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illustration

Angle-resolved photoemission spectroscopy (ARPES)

experiments: Peter Johnson, Nader Zaki
material growth: Cedomir Petrovic, Qianheng Du
theory: Sangkook Choi, Walber de Brito

ARPES measures the electronic band structure of materials by analysing the angle and the kinetic energy of photoemitted electrons. We utilize ultra-violet photon sources including UV laser, UV inert gas lamps, and synchrotron radiation to photoemit electrons from a material of interest in order to deduce its inherent electronic states. In contrast to atoms with a finite number of discrete occupied states, solid materials typically contain ~1023 atoms/cm3, and thus nearly a continues range of occupied states, that can be categorized into energy bands with energy dispersion E(k) in the reciprocal space of a periodic crystal. Incident ultra-violet photons knock out electrons with defined energies at different emission angles, coming from certain bands near the sample surface. By measuring the angle and kinetic energy of these photoemitted electrons, typically by way of a hemispherical analyzer, the electronic states at different k-points and energies can be determined. In addition to studying the electronic structure within this free- or single-particle approximation, ARPES also allows probing for the presence of many-body effects, such as electron-phonon coupling.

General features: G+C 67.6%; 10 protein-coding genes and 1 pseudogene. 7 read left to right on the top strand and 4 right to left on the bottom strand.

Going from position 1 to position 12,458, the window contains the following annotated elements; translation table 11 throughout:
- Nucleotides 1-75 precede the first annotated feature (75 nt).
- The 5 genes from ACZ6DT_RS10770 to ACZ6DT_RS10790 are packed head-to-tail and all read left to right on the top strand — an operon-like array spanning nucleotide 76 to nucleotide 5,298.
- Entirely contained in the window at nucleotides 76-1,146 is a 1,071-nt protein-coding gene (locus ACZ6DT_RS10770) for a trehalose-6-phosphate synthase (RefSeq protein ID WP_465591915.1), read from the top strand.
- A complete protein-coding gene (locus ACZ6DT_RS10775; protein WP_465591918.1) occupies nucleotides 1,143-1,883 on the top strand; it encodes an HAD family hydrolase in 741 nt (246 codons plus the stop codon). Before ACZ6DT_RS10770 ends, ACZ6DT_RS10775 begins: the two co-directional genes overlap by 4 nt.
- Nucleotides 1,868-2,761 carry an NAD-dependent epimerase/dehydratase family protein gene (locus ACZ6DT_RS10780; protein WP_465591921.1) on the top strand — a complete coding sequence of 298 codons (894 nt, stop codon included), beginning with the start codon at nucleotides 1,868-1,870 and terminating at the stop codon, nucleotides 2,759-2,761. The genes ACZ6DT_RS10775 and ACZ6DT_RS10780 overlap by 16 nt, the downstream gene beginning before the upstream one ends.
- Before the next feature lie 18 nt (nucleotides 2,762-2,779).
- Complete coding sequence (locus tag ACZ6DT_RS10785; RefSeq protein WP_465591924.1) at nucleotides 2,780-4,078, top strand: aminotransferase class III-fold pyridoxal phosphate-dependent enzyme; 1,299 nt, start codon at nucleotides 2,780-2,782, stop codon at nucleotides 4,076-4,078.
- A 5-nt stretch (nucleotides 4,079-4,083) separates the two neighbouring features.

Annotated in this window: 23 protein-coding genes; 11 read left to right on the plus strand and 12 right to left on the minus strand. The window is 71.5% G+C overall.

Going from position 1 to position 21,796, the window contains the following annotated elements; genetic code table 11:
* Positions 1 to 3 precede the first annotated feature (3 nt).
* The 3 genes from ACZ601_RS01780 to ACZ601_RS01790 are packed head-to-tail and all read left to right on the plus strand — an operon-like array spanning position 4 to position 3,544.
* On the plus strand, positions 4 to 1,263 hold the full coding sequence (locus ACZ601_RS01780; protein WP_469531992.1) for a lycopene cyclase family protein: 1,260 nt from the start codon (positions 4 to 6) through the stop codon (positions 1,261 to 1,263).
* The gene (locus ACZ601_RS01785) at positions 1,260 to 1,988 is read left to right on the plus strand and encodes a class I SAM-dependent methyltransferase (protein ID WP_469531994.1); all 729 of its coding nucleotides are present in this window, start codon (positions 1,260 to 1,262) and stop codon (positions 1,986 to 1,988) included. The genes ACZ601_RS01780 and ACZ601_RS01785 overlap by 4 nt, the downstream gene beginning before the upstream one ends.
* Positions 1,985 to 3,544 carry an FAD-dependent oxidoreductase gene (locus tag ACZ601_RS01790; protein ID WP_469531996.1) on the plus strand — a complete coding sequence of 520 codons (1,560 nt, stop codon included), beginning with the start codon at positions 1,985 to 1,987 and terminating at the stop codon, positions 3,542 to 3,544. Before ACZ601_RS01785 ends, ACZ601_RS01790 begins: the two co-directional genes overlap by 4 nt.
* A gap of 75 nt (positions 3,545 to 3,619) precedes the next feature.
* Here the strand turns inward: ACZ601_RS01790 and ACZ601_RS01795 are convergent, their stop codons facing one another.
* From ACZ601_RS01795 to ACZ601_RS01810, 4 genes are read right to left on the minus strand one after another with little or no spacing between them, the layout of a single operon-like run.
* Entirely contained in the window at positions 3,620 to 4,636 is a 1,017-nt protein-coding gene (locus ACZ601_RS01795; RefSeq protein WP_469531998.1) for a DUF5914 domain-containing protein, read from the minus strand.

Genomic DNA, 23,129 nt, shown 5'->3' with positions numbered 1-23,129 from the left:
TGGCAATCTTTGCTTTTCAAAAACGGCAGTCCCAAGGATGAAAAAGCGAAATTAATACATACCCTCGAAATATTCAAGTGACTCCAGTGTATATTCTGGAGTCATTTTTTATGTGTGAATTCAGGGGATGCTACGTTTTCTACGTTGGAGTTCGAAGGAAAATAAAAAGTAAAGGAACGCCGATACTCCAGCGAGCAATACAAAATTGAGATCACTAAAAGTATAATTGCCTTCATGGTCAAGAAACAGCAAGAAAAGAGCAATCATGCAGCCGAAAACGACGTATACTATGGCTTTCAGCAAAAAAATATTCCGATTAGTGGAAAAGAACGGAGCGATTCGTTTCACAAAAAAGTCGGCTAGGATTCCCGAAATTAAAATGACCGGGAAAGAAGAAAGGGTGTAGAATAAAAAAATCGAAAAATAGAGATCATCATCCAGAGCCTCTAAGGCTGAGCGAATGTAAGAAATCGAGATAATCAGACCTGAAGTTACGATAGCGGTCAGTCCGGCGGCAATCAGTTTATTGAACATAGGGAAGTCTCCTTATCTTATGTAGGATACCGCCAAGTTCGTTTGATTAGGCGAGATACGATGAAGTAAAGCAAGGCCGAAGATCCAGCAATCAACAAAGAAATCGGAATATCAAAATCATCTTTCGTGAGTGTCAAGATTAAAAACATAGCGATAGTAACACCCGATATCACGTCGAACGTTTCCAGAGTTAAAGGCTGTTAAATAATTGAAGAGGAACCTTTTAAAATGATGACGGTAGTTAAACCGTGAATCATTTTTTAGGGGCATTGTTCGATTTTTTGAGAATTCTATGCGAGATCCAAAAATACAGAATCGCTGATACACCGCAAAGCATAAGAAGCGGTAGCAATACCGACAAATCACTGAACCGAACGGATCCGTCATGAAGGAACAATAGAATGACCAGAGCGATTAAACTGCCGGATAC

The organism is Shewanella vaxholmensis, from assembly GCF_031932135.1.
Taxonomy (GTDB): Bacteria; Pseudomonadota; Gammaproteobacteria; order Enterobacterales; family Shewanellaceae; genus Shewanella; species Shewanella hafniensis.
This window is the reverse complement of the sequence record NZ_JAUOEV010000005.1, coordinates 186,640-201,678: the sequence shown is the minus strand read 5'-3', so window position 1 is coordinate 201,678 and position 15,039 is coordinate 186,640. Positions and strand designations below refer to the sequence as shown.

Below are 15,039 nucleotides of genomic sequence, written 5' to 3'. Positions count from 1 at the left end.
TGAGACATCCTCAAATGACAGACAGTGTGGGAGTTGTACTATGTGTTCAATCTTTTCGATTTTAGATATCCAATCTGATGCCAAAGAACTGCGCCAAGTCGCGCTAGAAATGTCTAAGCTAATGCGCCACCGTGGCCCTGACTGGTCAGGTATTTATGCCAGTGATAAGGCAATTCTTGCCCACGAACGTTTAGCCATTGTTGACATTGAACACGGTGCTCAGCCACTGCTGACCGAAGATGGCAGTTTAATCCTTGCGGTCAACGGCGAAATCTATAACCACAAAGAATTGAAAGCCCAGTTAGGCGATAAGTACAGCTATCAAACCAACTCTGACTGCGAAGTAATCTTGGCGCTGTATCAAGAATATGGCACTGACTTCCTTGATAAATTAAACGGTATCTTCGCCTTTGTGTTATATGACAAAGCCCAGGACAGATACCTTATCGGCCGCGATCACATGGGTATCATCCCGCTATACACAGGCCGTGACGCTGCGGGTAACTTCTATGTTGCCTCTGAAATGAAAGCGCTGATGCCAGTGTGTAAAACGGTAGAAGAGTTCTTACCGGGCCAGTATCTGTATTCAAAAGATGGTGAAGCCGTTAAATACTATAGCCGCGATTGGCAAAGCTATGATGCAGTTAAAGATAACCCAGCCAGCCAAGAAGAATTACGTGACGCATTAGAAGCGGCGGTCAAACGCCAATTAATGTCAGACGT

For Comscope we are validating an assortment of calculations that are carried out with Comsuite, our in-house developed simulation software suite for strongly correlated materials. In particular, we provide, electronic band structures, selection rules, and in-plane/out-of-plane electronic state components.

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Laue alignment of FeSb2 along its long lattice axis. Sample alignment is critical for ARPES measurements on true 3D (i.e. non-layered) crystals such as FeSb2. Laue has been performed at the Inter-science facility (ISB) at BNL. XPS performed at the Advanced Photon Source, beamline 29-ID-C.

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High photon energy spectroscopy (XPS) of FeSb2 revealing the presence of carbon contamination. Removal of this carbon contamination is important for surface sensitive spectroscopic techniques such as ARPES. XPS has been performed at the Advanced Photon Source, beamline 29-ID-C.

One of the materials of great interest to Comscope is the extraordinary thermoelectric material FeSb2, which has the highest power factor at low temperatures achieved so far. However, this material has proven to be challenging to probe with ARPES. We are now following a new avenue in which we will utilize surface science techniques, available at the Center for Functional Nanomaterials (CFN) at BNL, to determine a recipe for preparing clean and atomically ordered surfaces appropriate for ARPES. Besides, we have also studied another related material of interest, FeCr2, which is more amenable to ARPES studies. Preliminary results have already helped our theoretical collaborators in debugging their codes.    

Related Publications

Cuprate phase diagram and the influence of nanoscale inhomogeneities.
N. Zaki, H.-B. Yang, J. D. Rameau, P. D. Johnson, H. Claus, and D. G. Hinks,
Phys. Rev. B 96, 195163 (2017)